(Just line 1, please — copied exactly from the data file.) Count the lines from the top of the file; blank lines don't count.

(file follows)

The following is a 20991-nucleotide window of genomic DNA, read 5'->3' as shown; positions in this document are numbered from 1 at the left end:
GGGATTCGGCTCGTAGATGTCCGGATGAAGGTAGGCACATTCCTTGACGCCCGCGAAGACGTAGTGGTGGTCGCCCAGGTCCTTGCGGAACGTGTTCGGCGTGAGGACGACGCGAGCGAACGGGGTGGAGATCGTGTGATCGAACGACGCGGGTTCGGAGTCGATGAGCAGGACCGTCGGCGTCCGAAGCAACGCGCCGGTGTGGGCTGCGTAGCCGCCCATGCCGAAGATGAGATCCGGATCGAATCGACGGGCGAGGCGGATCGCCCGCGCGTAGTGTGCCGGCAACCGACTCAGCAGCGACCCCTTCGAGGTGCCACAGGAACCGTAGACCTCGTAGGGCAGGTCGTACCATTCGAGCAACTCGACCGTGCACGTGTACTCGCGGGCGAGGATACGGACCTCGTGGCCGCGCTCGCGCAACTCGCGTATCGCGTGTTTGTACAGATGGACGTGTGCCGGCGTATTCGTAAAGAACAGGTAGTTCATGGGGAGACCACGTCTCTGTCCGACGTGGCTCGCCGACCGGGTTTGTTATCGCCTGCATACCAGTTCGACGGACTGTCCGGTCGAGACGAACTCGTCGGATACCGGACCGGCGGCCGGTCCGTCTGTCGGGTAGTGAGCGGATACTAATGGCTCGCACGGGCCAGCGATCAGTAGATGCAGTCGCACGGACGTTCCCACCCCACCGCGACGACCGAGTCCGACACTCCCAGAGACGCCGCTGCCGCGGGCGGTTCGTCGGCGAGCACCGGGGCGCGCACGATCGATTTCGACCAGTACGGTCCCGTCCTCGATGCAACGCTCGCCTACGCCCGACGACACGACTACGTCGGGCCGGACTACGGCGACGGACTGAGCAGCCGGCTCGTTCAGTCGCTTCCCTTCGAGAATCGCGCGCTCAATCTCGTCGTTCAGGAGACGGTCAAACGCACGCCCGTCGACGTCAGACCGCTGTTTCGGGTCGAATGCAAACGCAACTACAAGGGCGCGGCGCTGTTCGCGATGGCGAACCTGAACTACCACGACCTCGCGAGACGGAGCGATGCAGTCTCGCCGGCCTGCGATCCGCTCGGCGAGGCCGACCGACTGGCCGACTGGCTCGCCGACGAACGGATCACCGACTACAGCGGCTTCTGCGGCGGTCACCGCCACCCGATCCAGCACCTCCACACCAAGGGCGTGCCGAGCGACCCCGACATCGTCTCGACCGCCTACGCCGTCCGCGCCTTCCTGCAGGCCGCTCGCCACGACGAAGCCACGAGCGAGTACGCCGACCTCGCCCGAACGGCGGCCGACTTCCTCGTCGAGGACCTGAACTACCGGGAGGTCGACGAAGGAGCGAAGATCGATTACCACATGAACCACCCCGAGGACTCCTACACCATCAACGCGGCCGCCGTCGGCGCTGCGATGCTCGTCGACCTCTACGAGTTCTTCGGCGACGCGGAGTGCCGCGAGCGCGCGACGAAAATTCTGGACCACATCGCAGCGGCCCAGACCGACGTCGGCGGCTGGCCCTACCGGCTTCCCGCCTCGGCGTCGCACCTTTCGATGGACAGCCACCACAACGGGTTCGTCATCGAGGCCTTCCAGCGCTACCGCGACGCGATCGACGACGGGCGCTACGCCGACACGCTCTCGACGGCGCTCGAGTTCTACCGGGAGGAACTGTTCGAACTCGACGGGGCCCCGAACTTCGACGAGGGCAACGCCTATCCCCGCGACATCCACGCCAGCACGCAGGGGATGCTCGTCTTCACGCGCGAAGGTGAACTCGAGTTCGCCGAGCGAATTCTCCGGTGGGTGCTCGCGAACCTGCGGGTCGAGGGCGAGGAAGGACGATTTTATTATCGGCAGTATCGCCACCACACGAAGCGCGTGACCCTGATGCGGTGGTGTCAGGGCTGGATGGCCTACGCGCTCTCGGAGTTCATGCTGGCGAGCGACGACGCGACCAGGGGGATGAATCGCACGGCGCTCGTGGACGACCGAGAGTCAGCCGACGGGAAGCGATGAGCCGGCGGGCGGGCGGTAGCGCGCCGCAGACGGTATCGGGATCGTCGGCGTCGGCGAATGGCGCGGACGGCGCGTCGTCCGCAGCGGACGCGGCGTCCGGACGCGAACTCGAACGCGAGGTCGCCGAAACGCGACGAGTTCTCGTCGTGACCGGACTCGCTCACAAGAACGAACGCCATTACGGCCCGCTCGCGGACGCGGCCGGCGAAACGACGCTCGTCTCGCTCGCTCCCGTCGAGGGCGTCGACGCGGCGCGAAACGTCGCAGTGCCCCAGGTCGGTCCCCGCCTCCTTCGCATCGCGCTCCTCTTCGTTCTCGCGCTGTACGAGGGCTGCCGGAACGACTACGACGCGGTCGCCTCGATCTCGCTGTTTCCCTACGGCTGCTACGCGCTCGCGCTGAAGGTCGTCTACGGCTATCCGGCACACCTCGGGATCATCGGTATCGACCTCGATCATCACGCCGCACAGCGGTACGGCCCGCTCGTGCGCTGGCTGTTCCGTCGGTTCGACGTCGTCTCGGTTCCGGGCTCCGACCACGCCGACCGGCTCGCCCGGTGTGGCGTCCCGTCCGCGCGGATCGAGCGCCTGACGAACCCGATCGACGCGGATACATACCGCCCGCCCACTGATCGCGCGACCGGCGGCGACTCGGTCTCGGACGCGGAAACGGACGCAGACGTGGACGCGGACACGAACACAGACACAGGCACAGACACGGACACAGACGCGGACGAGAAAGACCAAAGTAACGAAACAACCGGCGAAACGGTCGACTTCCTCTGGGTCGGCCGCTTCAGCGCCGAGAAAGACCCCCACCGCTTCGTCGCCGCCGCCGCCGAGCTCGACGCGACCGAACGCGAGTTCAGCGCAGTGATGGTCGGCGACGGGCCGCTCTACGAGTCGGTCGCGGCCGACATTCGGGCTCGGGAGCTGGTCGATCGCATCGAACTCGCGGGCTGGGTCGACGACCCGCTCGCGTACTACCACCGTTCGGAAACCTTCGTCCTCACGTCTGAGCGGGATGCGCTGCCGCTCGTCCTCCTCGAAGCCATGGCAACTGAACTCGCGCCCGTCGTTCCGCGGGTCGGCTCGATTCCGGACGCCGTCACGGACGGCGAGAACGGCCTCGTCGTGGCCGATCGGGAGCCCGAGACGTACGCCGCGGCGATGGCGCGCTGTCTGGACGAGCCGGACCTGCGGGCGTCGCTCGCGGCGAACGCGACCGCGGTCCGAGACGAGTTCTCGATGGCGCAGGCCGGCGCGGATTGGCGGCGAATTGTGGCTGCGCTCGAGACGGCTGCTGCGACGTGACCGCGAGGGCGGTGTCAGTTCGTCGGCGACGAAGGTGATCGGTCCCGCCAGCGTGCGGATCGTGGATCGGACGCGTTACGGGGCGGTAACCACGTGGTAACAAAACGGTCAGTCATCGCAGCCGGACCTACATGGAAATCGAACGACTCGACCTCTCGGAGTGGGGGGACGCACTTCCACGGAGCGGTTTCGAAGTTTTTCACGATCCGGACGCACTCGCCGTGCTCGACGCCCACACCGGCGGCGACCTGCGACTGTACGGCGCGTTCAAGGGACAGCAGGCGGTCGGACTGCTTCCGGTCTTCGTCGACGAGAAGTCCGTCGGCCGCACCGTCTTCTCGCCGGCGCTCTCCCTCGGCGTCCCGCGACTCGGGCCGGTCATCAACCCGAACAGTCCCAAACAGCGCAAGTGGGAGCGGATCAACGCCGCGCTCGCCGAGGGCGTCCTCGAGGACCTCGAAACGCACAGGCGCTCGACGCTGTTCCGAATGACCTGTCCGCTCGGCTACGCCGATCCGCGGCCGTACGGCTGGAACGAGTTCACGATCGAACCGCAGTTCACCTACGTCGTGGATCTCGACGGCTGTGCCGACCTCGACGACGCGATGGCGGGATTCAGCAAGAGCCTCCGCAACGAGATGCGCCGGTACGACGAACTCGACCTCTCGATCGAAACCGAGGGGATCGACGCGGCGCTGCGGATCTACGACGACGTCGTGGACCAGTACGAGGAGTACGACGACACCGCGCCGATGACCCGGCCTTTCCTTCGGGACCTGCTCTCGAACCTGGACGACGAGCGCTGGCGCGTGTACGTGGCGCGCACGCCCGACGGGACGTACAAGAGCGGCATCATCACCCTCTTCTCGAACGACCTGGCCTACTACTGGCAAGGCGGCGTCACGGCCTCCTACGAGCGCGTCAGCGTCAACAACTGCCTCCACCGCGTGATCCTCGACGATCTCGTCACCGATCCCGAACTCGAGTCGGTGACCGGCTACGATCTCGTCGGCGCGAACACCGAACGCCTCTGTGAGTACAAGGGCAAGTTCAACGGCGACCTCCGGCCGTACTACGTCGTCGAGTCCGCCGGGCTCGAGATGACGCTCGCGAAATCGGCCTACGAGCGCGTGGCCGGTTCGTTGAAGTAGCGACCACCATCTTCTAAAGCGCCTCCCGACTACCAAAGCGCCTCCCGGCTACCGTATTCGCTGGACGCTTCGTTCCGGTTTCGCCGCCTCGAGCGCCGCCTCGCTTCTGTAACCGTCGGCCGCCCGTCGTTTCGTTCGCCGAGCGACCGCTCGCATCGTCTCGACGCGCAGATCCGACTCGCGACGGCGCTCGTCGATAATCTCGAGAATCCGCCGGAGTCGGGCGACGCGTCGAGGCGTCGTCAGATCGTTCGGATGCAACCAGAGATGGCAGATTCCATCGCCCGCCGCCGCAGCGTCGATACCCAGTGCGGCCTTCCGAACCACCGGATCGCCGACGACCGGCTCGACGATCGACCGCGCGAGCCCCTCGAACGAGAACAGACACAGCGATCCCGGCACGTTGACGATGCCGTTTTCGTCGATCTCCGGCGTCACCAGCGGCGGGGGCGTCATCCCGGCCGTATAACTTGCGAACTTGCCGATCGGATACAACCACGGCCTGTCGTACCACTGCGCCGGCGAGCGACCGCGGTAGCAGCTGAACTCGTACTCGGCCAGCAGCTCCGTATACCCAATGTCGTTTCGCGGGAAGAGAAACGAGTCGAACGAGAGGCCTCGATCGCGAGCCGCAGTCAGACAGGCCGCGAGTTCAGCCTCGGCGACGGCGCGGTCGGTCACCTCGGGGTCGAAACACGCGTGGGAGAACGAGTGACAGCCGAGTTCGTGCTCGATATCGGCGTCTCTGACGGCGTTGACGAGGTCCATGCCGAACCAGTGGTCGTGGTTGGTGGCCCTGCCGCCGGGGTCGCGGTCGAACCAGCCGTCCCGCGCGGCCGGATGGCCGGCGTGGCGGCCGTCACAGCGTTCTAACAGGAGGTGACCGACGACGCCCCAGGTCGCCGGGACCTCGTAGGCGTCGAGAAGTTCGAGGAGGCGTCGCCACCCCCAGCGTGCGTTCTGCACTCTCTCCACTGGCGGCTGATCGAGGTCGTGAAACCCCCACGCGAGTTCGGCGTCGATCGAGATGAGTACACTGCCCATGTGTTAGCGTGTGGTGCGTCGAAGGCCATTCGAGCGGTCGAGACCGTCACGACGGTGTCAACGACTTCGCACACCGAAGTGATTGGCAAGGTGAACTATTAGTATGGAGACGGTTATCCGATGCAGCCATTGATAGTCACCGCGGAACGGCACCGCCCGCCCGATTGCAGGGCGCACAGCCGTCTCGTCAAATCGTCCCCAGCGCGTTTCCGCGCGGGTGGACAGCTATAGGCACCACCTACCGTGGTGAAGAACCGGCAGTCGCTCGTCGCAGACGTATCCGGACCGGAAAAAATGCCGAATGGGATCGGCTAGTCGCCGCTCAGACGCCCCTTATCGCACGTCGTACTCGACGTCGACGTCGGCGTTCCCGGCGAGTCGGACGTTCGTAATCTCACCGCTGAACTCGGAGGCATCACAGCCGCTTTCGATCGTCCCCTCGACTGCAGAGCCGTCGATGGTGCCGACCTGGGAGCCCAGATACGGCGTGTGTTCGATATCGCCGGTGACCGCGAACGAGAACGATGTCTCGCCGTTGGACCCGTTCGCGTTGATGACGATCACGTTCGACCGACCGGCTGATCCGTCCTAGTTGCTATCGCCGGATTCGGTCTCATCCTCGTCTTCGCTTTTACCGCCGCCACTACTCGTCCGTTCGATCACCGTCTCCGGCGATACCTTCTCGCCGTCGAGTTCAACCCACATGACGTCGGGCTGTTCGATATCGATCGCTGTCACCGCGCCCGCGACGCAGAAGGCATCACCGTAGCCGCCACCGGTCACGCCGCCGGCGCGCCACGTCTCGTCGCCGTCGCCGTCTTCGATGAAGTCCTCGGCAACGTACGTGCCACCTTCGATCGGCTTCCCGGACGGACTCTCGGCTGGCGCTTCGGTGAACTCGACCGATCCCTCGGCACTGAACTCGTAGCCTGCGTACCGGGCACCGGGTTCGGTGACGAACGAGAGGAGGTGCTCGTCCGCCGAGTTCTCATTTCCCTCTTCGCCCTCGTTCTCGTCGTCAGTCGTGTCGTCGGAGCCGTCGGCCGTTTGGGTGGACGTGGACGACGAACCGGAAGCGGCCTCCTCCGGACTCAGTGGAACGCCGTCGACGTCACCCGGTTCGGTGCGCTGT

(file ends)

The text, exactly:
The following is a 20991-nucleotide window of genomic DNA, read 5'->3' as shown; positions in this document are numbered from 1 at the left end: